What is Intercultural Language Service?
ILS provides a flexible ‘drop-in model’ that assesses, supports and empowers socially-excluded adult migrants, who otherwise have no access to education, to improve their English to CEFR (Common European Framework of Reference for Languages) levels B1/B2. This level means that a person has enough English to actively participate in society. The service is currently free of charge and allows migrants to avail of classes whenever their personal timetable allows it – many migrants work shifts or long hours, or are care-givers making it hard to access traditional classes. It incorporates a round table learning model (Harkness Method) and a targeted language portfolio to empower people to become more socially integrated and part of Irish society. Alongside this ILS runs an Inner-city Intercultural Storytelling project which promotes migrant literacy and build community with local people. A typical term is three months in duration.
Tell us a little about yourself and what motivates you to see your project succeed?
It is perhaps no accident that I ended up working with migrants – my parents spent ten years working and living in the north of England to escape the crippling recession here in the 1950s and I was born there. Though I spent only 3 short years before we returned to Ireland, my parents carried home with them the impact of those years. I was later to follow in their steps during another recession in the 1980s when I moved first to Switzerland and later to Milan for a period of 15 years. During this time, I worked as a language teacher and teacher trainer in state schools, employing music, drama and poetry to help teachers and young learners connect with language in a more immediate and varied way.When I finally returned to Dublin in 2003, net immigration was at its highest and I started working with marginalised refugee learners at Integrate Ireland, the official state language provider and a Trinity college centre of excellence in English language provision and research. Following this as part of a PHD I detailed research of the lived language socialisation experiences with marginalised learners at an intercultural dropin centre in Tallaght. From the insights I gleaned during this study, I created a drop-in centre in the north inner-city. Dublin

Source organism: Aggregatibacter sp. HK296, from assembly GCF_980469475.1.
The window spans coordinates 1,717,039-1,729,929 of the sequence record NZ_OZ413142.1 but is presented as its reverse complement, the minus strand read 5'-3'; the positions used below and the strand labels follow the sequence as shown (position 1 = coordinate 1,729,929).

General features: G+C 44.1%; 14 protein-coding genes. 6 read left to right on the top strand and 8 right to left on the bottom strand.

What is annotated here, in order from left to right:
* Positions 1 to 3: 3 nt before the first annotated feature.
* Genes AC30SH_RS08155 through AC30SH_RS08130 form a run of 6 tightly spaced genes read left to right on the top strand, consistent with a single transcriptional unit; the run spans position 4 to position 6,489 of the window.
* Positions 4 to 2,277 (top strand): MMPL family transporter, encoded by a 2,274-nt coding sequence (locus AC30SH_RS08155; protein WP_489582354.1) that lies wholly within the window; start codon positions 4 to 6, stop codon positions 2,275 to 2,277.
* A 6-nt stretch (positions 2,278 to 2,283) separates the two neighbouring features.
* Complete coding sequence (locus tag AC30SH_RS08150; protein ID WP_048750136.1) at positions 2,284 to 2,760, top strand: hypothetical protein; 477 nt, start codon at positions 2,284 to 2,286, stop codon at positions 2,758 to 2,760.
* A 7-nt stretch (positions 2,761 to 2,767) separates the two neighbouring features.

What will Engage and Educate Award do for your project?
This academic year we provided approx. 100,000 Euro in language and social orientation training. We can be on target to double that for the Autumn 2018. The fund will enable us to open a second school in early 2018, and part of the funding will go toward the rent of this premises and to pay a qualified, part-time coordinator. The fund will also help us set up other intercultural, intercommunity storytelling projects and pay the printing costs of publishing a book of these biographical stories co-written by migrants and locals. Also, the fund will help us set up computer lessons to develop digital literacy for our learners and expand our activities into other community-oriented courses to promote social inclusion and personal development for our clients. The fund will also help us cover some day-to-day expenses such as stationary, whiteboards and markers, refreshments for clients, etc. Some of the fund will also help us to promote the service and attract more students, volunteers and make our service more visible in the migrant language provision landscape and among other complementary service providers who refer clients to our classes.